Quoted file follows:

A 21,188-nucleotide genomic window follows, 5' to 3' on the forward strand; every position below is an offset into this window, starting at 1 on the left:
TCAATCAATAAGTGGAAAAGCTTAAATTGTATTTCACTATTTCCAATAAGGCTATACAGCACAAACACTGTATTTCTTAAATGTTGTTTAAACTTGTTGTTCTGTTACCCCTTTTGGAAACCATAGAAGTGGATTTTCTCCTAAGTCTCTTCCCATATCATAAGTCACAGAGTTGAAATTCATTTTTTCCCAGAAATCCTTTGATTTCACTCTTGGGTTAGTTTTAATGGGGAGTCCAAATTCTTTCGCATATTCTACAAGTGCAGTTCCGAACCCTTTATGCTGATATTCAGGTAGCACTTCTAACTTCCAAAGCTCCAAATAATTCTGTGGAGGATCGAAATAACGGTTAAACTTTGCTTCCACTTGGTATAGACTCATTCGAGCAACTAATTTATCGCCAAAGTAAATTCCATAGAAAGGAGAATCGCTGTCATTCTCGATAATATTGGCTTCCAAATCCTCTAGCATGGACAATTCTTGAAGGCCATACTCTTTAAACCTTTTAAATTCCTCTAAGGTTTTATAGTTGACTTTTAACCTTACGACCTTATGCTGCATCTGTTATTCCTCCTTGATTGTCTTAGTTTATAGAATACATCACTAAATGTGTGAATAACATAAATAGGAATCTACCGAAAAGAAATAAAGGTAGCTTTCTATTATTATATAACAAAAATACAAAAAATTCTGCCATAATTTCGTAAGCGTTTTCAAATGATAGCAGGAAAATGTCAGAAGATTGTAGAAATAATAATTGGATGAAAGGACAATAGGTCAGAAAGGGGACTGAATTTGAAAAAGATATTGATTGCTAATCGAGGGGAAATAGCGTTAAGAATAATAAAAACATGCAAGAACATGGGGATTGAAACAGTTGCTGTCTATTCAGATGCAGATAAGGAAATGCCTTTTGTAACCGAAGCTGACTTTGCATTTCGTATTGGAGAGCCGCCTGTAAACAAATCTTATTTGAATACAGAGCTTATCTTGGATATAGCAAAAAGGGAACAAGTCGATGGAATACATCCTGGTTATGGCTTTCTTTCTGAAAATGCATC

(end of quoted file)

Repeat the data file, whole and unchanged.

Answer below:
A 21,188-nucleotide genomic window follows, 5' to 3' on the forward strand; every position below is an offset into this window, starting at 1 on the left:
TCAATCAATAAGTGGAAAAGCTTAAATTGTATTTCACTATTTCCAATAAGGCTATACAGCACAAACACTGTATTTCTTAAATGTTGTTTAAACTTGTTGTTCTGTTACCCCTTTTGGAAACCATAGAAGTGGATTTTCTCCTAAGTCTCTTCCCATATCATAAGTCACAGAGTTGAAATTCATTTTTTCCCAGAAATCCTTTGATTTCACTCTTGGGTTAGTTTTAATGGGGAGTCCAAATTCTTTCGCATATTCTACAAGTGCAGTTCCGAACCCTTTATGCTGATATTCAGGTAGCACTTCTAACTTCCAAAGCTCCAAATAATTCTGTGGAGGATCGAAATAACGGTTAAACTTTGCTTCCACTTGGTATAGACTCATTCGAGCAACTAATTTATCGCCAAAGTAAATTCCATAGAAAGGAGAATCGCTGTCATTCTCGATAATATTGGCTTCCAAATCCTCTAGCATGGACAATTCTTGAAGGCCATACTCTTTAAACCTTTTAAATTCCTCTAAGGTTTTATAGTTGACTTTTAACCTTACGACCTTATGCTGCATCTGTTATTCCTCCTTGATTGTCTTAGTTTATAGAATACATCACTAAATGTGTGAATAACATAAATAGGAATCTACCGAAAAGAAATAAAGGTAGCTTTCTATTATTATATAACAAAAATACAAAAAATTCTGCCATAATTTCGTAAGCGTTTTCAAATGATAGCAGGAAAATGTCAGAAGATTGTAGAAATAATAATTGGATGAAAGGACAATAGGTCAGAAAGGGGACTGAATTTGAAAAAGATATTGATTGCTAATCGAGGGGAAATAGCGTTAAGAATAATAAAAACATGCAAGAACATGGGGATTGAAACAGTTGCTGTCTATTCAGATGCAGATAAGGAAATGCCTTTTGTAACCGAAGCTGACTTTGCATTTCGTATTGGAGAGCCGCCTGTAAACAAATCTTATTTGAATACAGAGCTTATCTTGGATATAGCAAAAAGGGAACAAGTCGATGGAATACATCCTGGTTATGGCTTTCTTTCTGAAAATGCATC